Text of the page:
News / USA

First Funerals Held for US School Rampage Victims

Peter Fedynsky
Sadness enveloped the northeastern U.S. community of Newtown, Connecticut as the first two of 26 victims of Friday’s mass shooting were laid to rest. There was tight security at the funerals as a precaution against additional violence.
Mourners streamed into a funeral home in Fairfield, Connecticut where services were held for six-year-old Noah Pozner.  Local police lieutenant James Perez described the mood inside as beyond somber and beyond dread.  He said the boy’s casket was closed.
“Seeing that very tiny casket, it was even for someone like me who is used to seeing tragic events - it was indescribable.  I feel for the family and it really brings it home," he said.

Recent Mass Shootings in the United States

  • July 2012: A gunman kills 12 people during a showing of Batman  in Colorado.
  • January 2011: A gunman kills six people and wounds U.S. Representative Gabrielle Giffords in Arizona.
  • November 2009: A U.S. Army psychiatrist kills 13 people at Fort Hood, Texas.
  • April 2007: A Virginia Tech student kills 32 people before committing suicide.
  • April 1999: Two Columbine High School students kill 12 students, one teacher and themselves in Colorado.
Noah’s uncle eulogized the boy as a kid who was excited about reading, animals and video games, and who would have become a great man and a loving father.  
Noah’s funeral was held within a police cordon, complete with bomb-sniffing dogs.  Lieutenant Perez said authorities picked up chatter on social media about violence, although none of the threats was deemed credible. 
Noah’s classmate Jack Pinto was laid to rest in Newtown, dressed in a jersey with the name and number of his favorite athlete, Victor Cruz of the New York Giants football team.  Jack was athletic and was to have been in a wrestling tournament this past week.  
Victor Cruz wrote Jack’s name on his shoes and gloves for Sunday’s game and also spoke with a member of the boy's family. 
“I spoke to the older brother, he was distraught as well. I told him to stay strong, and I would do anything I can to honor them," he said. 
Students who survived the shootings at Sandy Hook Elementary School will resume classes on Wednesday, but at a different location.  It is not clear if the school will ever reopen because of the horror that took place there. 
The horrific shootings have sparked yet another debate on gun control in the United States. Several Democratic Party lawmakers have called for a new push to restrict sales of guns and ban military-style assault weapons.
California Senator Dianne Feinstein, the author of an assault-weapons ban that lapsed in 2004, said she will introduce new legislation this week.
Friday's attack was the second worst school shooting in U.S. history.  The worst occurred in 2007, when a gunman killed 32 people at Virginia Polytechnic Institute and State University in Blacksburg, Virginia.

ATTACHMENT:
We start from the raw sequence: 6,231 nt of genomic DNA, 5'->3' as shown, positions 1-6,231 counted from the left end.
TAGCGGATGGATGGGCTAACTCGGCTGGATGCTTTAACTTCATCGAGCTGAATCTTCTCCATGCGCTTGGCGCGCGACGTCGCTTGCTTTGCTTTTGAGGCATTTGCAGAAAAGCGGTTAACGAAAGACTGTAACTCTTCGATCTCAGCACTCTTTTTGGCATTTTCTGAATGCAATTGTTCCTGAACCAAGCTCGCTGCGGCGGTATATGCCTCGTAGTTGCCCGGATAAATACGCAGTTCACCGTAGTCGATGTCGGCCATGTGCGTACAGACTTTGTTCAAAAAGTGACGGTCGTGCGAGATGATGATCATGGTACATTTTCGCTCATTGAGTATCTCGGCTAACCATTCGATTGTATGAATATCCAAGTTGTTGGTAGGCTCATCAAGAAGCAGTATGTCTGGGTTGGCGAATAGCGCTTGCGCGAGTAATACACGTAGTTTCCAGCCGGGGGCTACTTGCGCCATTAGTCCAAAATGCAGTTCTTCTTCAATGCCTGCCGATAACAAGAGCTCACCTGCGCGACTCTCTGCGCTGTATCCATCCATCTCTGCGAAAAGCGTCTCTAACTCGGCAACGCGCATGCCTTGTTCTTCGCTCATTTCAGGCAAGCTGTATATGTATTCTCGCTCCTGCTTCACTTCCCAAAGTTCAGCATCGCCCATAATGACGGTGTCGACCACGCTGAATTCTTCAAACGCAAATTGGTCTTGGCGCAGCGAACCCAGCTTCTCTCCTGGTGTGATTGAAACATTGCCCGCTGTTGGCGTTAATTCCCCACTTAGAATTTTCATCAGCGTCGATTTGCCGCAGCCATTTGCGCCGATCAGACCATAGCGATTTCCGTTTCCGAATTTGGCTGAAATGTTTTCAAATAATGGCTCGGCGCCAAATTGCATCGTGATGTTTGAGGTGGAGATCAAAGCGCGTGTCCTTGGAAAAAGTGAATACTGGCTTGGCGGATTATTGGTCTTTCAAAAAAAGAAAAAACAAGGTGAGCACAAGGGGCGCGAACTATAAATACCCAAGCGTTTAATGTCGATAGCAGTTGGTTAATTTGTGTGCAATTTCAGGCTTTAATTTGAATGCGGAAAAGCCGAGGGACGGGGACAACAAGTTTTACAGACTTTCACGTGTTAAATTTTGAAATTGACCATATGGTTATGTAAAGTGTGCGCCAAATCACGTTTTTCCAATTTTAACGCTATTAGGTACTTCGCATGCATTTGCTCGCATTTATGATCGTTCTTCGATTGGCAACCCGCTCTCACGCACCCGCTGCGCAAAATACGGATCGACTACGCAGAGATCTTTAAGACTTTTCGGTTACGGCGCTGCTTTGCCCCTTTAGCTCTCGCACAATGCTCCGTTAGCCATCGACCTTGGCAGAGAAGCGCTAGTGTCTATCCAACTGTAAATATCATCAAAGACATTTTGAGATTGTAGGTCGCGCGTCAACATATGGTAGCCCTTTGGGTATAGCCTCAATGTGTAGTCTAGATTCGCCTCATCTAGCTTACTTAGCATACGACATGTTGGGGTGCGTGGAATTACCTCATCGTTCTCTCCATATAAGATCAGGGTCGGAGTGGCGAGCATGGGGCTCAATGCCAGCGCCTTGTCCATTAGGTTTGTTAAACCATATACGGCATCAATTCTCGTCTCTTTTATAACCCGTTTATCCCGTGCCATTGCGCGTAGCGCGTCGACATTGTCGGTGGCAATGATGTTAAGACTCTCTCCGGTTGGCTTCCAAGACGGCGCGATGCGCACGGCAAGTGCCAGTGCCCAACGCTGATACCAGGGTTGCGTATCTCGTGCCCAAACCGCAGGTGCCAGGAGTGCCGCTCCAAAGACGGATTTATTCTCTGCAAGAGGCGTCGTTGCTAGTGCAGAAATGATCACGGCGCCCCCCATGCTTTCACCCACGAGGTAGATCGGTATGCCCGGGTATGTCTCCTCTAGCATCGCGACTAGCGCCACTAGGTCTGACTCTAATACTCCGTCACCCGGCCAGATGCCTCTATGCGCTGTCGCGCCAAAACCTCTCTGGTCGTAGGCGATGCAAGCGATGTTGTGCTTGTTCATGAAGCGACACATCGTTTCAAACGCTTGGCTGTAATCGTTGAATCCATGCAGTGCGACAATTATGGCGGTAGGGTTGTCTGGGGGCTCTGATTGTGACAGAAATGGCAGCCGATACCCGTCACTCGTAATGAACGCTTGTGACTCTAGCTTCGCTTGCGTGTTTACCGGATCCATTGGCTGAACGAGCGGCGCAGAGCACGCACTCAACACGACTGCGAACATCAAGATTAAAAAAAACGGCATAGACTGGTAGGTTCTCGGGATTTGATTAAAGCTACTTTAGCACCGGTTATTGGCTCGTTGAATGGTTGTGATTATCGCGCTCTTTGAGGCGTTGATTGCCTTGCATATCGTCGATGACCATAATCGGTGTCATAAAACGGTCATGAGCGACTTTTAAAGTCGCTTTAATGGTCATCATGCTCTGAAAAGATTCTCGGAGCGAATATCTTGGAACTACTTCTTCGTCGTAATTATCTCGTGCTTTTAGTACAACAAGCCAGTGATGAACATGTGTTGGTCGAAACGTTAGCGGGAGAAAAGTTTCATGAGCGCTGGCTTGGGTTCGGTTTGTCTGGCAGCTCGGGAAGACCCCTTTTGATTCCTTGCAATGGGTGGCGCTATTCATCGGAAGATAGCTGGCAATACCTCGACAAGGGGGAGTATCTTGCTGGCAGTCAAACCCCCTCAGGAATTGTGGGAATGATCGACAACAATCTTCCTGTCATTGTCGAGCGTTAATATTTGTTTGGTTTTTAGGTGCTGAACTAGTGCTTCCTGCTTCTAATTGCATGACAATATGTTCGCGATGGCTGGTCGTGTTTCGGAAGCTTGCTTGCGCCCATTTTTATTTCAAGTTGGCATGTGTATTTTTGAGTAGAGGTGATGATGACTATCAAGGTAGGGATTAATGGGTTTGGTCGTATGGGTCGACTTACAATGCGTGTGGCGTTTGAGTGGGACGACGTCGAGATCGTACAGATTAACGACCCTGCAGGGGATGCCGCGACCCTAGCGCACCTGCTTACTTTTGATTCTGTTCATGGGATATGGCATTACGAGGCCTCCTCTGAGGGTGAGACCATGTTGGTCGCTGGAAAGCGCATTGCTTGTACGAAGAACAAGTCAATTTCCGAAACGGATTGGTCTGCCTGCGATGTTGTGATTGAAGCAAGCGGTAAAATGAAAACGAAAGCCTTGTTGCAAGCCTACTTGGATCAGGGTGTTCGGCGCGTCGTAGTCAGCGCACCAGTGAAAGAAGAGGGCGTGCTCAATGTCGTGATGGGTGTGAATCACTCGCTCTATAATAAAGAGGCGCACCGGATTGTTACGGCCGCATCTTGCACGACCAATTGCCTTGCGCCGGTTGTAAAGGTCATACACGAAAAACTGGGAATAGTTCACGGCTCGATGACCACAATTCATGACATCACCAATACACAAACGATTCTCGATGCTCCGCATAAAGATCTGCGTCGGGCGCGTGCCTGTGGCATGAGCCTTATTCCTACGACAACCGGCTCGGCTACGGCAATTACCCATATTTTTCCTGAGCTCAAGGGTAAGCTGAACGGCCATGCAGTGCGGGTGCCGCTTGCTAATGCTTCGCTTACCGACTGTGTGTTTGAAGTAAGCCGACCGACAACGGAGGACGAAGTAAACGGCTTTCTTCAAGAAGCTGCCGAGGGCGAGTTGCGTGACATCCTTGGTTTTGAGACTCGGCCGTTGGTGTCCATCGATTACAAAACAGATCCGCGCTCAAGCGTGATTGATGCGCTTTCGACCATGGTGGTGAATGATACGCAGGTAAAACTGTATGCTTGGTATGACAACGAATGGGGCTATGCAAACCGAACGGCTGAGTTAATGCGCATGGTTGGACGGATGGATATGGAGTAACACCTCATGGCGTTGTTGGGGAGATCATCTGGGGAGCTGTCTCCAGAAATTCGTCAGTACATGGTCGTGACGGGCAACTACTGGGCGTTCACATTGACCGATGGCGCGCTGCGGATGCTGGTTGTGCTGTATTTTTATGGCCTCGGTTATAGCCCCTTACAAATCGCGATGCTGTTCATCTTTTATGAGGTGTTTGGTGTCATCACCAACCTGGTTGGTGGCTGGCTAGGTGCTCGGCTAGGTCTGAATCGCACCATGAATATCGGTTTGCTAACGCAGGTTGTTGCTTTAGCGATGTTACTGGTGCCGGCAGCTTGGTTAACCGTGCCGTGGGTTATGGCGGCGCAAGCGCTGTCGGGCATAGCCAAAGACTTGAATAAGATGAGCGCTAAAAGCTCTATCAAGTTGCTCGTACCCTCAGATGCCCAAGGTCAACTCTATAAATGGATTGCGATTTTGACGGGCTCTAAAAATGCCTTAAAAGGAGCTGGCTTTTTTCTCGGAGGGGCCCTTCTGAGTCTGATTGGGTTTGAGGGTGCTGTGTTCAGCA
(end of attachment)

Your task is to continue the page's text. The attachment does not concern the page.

Before that, the deadliest U.S. school shooting was the 1999 rampage at Columbine High School in Littleton, Colorado, where two teenagers killed 13 students and staff before killing themselves.

  • US President Barack Obama speaks at a memorial service for the victims of the Sandy Hook Elementary School shooting on December 16, 2012 in Newtown, Connecticut.
  • A pair of angel wings and balloons stand after being offered at a makeshift shrine to the victims of a elementary school shooting in Newtown, Connecticut, December 16, 2012.
  • Twenty-seven wooden angel figures are seen placed in a wooded area beside a road near the Sandy Hook Elementary School for the victims of a school shooting in Newtown, Connecticut, December 16, 2012.
  • Ava Staiti, 7, of New Milford, Conn., looks up at her mother Emily Staiti, not pictured, while visiting a sidewalk memorial with 26 teddy bears, each representing a victim of the Sandy Hook Elementary School shooting, December 16, 2012, in Newtown, Connecticut.
  • Mourners gather for a candlelight vigil at Ram's Pasture to remember shooting victims, December 15, 2012 in Newtown, Connecticut.
  • A woman reacts while paying respects for shooting victims at a makeshift memorial at St. Rose of Lima Roman Catholic Church, December 16, 2012, in Newtown, Connecticut.
  • A young child points at candles as people pay their respects at a makeshift shrine to the victims of a elementary school shooting in Newtown, Connecticut, December 16, 2012.
  • People gather at a memorial for victims near the school on the first Sunday following the mass shooting at Sandy Hook Elementary School on December 16, 2012 in Newtown, Connecticut.
  • Residents hold a candlelight vigil outside Newtown High School after President Barack Obama delivered remarks at an interfaith vigil for the victims of the Sandy Hook Elementary School shooting, December 16, 2012.
  • Varinder Singh, of the Queens borough of New York, joins a group of Sikhs from around the Northeastern U.S., in a moment of prayer as a memorial service is broadcast over a loudspeaker outside Newtown High School, December 16, 2012.
  • A young child points at candles as people pay their respects at a makeshift shrine to the victims of a elementary school shooting in Newtown, Connecticut, December 16, 2012.
  • Kate Suba, left, Jaden Albrecht, center, and Simran Chand pay their respects at one of the makeshift memorials in honor of the victims of the Sandy Hook Elementary School shooting, Sunday, December 16, 2012, in Newtown, Connecticut.